My Pain Is Worse Than Your Pain— The Film Adaptation
Filmmaker Adam Hall on capturing the dark magic of a T. C. Boyle short story
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Filmmaker Adam Hall on capturing the dark magic of a T. C. Boyle short story
In January 2010, Harper’s Magazine published T. C. Boyle’s stunning short story “My Pain Is Worse Than Your Pain,” which traces the desperate acts and philosophical consolations of a middle-aged man who has become romantically obsessed with one of his neighbors, a widow with whom he and his estranged wife were once close. Boyle later agreed to let independent filmmaker Adam Hall adapt the story into a short feature, which Hall filmed in Sullivan County, New York, and premiered at the 2012 Woodstock Film Festival. Harper’s is pleased to be hosting the film on our website until the fall. We asked Hall six questions about the many choices that go into adapting literary fiction.
1. What made you want to adapt this story, in particular?
When you’re making an independent short film, the draw to get everyone involved has to be the story you’re telling. “My Pain Is Worse Than Your Pain” offers a remarkable character study. Boyle’s protagonist exhibits a wide range of needs, and his story raises fascinating questions about fate and bad luck, and how these can be used to justify or blame one’s choices and circumstances. I was also interested in the dynamic of full-timers and part-timers in small towns — I had experienced a world similar to upstate New York as a kid going to small cottages and trailers in northern Ontario.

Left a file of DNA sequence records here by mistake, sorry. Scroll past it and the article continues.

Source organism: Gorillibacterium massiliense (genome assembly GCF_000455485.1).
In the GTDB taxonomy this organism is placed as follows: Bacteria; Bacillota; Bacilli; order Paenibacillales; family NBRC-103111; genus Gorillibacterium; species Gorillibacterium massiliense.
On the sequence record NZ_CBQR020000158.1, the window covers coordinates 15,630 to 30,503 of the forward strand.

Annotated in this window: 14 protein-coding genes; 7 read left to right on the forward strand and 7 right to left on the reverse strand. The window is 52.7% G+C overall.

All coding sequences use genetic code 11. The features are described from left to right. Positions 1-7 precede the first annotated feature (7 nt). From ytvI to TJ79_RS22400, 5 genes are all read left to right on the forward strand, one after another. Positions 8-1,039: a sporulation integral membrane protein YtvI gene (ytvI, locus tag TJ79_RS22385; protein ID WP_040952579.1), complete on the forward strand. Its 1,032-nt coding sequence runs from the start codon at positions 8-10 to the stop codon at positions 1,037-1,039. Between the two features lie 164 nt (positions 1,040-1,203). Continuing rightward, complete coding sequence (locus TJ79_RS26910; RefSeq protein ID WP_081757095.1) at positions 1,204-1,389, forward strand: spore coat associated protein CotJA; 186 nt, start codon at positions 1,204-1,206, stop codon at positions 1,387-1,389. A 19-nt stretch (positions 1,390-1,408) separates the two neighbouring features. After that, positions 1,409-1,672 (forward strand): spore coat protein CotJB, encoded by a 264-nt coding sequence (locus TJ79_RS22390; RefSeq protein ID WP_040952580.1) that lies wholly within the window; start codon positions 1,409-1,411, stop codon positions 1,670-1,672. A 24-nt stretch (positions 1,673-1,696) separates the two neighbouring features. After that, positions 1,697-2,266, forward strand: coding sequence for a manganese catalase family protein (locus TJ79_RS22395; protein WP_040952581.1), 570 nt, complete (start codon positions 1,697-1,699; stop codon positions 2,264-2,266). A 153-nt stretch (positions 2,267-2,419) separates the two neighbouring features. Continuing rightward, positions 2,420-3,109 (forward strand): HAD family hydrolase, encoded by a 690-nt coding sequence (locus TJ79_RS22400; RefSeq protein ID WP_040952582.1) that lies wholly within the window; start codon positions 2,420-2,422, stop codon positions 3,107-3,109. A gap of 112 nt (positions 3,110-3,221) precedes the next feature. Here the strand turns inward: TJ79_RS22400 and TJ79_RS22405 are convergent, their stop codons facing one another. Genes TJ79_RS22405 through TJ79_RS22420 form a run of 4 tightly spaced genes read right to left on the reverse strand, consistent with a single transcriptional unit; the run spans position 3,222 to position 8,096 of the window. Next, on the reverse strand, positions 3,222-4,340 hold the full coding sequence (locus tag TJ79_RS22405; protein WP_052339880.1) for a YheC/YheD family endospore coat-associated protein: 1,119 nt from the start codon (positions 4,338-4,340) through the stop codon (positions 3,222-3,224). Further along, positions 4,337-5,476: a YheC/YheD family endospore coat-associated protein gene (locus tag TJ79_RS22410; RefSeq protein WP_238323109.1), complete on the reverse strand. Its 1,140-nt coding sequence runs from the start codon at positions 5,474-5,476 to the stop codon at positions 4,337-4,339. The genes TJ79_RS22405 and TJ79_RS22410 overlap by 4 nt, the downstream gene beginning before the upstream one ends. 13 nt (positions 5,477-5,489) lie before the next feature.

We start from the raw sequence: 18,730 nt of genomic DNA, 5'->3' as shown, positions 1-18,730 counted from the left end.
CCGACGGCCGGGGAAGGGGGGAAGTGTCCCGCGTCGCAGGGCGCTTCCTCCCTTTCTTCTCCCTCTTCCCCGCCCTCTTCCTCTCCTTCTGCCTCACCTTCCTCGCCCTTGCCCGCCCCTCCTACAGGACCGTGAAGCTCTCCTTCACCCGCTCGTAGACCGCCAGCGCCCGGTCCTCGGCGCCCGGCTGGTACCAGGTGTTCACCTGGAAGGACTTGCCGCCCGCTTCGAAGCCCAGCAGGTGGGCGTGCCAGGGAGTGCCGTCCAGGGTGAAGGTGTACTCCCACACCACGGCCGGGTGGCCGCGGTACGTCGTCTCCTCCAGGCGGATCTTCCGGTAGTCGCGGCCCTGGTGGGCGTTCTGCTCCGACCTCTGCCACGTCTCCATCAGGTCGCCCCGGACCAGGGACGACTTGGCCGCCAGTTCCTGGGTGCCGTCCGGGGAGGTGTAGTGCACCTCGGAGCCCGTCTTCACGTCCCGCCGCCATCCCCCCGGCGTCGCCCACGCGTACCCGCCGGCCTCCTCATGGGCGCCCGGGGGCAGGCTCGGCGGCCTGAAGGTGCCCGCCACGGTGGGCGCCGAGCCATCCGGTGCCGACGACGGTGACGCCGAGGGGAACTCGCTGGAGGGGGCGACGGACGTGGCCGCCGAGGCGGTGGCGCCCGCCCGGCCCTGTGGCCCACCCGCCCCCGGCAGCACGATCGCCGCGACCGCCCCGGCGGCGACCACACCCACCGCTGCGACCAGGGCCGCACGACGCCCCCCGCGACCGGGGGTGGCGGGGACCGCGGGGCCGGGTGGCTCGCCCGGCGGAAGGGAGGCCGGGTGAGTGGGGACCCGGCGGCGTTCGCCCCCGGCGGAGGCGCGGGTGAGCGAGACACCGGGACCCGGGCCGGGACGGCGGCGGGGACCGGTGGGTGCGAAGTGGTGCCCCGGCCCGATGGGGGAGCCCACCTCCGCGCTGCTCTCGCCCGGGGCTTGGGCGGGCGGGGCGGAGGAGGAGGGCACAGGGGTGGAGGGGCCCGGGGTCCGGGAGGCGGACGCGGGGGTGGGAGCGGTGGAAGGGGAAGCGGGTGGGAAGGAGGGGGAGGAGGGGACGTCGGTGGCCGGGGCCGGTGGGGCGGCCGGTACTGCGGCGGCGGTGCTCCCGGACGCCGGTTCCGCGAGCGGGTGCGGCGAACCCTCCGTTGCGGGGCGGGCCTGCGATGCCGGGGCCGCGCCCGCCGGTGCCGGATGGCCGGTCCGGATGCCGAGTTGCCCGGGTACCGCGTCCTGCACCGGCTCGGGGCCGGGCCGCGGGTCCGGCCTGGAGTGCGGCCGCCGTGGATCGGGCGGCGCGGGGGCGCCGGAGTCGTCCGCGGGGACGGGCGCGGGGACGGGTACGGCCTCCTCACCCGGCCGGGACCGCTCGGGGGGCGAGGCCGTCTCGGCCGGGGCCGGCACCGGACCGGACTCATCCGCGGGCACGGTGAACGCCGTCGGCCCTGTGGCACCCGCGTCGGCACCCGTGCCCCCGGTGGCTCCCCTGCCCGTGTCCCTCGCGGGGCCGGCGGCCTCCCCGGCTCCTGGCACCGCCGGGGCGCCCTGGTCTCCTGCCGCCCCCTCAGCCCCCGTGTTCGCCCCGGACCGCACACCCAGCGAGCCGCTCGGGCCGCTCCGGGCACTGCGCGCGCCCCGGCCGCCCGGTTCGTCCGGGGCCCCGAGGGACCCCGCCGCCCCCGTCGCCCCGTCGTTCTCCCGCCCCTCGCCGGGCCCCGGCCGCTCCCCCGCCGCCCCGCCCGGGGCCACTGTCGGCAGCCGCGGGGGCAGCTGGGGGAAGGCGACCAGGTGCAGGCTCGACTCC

2. I’d like to focus on one section of the story and ask you to step through the key choices you made in translating it for the screen. How did you get from Boyle’s opening paragraph to the sequence that runs from the start of the film to about the 00:55 mark?